When a Judean spoke of "The Age," he was referring to the Messianic Age to come. And the term aionian meant "pertaining to The Age (to come)".

Life in The Age, then, referred to immortality given at the resurrection. While Jewish thought did not account for more than a single resurrection, John makes it clear in Revelation 20 that there were to be TWO resurrections. Not all would be raised in the first, and so the NT admonishes people to believe (Passover) and to learn obedience (Pentecost), so that they might inherit aionian life (Tabernacles) in the first resurrection.

Every believer will eventually inherit immortality, but only the overcomers will qualify for aionian life.

As for "eternal judgment," there is an appropriate age for judgment as well. It is not the same age as the one in which aionian life is granted, but is rather the age AFTER the Millennial Sabbath.

Aionian life is immortality following the first resurrection. Aionian judgment is judgment following the second resurrection.

So Augustine's argument is again spurious, because it is based upon his lack of knowledge. He did not know the Greek language, nor did he understand the Messianic terminology commonly used in the first century. In Peter Brown's book, Augustine of Hippo, page 6, we read,

"Augustine's failure to learn Greek was a momentous casualty of the late Roman educational system; he will become the only Latin philosopher in antiquity to be virtually ignorant of Greek."

Some time after Augustine made his arguments, his error was apparently pointed out to him, but by this time it was difficult to make the change. Dr. F.W. Farrar tells of this in his book, Mercy and Judgment, page 178,

"Since aion meant 'age,' aionios means, properly, 'belonging to an age,' or 'age-long,' and anyone who asserts that it must mean 'endless' defends a position which even Augustine practically abandoned twelve centuries ago."

Here is what A. W. Argyle says in The Cambridge Bible Commentary in regard to Matt. 25:46,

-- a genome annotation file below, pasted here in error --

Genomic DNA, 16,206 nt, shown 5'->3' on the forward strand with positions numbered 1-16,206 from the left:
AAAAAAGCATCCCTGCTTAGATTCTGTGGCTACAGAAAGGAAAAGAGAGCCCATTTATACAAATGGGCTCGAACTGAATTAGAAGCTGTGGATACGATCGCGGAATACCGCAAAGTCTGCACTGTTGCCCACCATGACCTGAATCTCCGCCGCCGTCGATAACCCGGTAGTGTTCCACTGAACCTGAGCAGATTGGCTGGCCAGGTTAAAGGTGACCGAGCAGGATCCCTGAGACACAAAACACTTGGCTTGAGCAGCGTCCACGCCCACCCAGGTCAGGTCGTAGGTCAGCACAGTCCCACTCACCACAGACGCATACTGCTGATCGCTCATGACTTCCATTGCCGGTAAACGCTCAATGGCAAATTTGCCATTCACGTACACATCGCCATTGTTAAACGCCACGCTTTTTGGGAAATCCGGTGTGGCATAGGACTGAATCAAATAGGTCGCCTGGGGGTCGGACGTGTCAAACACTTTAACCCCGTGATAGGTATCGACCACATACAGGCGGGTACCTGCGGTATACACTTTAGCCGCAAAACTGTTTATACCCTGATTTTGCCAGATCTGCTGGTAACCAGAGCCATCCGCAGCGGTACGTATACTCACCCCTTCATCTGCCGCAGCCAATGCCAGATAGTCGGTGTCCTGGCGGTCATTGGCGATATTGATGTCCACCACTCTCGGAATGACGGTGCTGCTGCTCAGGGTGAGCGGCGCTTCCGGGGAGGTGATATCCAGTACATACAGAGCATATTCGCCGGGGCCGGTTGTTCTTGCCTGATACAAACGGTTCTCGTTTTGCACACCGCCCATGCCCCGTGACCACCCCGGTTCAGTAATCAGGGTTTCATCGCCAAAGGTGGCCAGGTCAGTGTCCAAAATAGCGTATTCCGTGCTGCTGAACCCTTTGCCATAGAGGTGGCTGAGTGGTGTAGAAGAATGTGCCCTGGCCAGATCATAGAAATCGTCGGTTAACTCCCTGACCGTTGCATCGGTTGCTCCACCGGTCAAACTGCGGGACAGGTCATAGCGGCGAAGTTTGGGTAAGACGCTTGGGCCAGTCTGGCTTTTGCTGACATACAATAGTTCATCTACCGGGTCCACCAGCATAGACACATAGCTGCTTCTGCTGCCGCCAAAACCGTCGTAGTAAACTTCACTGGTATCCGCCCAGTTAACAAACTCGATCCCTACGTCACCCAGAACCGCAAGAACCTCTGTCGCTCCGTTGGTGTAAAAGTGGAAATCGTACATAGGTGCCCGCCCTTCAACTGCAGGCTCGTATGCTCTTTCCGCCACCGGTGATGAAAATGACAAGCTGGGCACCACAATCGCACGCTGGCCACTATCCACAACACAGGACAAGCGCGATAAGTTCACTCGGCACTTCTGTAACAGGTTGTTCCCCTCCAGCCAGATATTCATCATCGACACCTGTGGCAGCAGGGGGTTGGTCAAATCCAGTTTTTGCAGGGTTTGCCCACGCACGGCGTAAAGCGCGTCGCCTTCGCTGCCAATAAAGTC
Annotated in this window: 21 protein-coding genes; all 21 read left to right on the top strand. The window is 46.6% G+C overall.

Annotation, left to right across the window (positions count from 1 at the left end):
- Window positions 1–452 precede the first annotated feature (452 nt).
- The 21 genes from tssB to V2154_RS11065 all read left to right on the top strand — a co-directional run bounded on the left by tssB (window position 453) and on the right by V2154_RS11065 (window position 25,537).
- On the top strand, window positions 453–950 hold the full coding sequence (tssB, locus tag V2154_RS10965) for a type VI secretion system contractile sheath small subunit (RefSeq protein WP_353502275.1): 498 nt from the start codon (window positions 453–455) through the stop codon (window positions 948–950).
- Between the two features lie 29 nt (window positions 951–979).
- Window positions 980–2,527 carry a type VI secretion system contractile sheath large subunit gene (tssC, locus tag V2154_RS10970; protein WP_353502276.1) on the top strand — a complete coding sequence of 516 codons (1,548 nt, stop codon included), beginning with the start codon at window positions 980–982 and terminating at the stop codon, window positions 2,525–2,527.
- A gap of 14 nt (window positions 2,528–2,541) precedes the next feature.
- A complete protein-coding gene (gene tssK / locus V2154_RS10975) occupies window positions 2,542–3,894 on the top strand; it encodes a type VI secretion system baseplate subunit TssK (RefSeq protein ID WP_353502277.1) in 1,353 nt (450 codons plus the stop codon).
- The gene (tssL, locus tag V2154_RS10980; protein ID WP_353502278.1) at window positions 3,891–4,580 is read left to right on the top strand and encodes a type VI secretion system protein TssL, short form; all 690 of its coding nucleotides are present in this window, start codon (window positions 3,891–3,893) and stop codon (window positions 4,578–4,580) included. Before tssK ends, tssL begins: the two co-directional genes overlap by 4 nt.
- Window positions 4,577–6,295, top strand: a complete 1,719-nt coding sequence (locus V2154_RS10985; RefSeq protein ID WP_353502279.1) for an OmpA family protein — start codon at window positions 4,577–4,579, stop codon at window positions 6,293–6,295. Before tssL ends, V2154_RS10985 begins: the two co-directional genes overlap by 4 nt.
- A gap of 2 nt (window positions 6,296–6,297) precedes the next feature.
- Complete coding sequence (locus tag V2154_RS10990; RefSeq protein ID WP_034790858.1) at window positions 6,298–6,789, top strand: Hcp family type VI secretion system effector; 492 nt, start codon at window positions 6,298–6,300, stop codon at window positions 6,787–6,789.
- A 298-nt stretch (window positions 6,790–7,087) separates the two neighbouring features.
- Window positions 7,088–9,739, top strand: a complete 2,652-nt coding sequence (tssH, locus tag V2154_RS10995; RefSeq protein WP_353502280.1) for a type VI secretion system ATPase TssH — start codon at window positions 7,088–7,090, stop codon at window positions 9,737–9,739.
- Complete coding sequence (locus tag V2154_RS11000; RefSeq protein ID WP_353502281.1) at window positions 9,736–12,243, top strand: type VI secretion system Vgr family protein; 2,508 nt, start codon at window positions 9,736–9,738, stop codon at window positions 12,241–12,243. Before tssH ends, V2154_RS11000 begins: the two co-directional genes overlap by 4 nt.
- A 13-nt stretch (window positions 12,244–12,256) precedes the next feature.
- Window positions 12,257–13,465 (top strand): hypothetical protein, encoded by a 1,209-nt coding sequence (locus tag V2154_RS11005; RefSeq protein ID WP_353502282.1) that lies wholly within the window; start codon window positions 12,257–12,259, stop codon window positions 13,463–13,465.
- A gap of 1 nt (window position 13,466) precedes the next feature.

"46. eternal punishment, i.e., punishment characteristic of the Age to come, not meaning that it lasts forever."

"eternal life, i.e., the life that belongs to the Age to come, the full abundant life which is fellowship with God."

This is why Young's Literal Translation of the New Testament renders the term "life age-during." This is why The Emphasized Bible renders the term "life age-abiding." There are others who simply avoided the whole problem. Wilson's New Testament translation, The Emphatic Diaglott, simply leaves it as "aionian life." So does the Concordant Version.

All of these scholars (and many more) recognized the futility of insisting that aionian must mean an infinite period of time. The fact is, an age is an indefinite period of time, but not infinite. Ages can be of varying lengths. Aionian life is 1000 years; aionian judgment is 42,000 years. The time of an age can vary, but an age always comes to an end.

Once we understand the idea of "The Ages," we can understand the biblical teaching on life and judgment. But we must get past the Latin word aeternum, which Jerome used to translate aionian,and which has come into the English language as eternal. Jerome was a contemporary of Augustine in the fifth century. He did not face a language barrier, but in his day aeternum had a double meaning. It could mean either "unending time" or "a period of time (age)."

Unfortunately, aeternum now means just one thing: unending time.


This is the first part of a series titled "How Eternal is Eternal?" To view all parts, click the link below.

How Eternal is Eternal?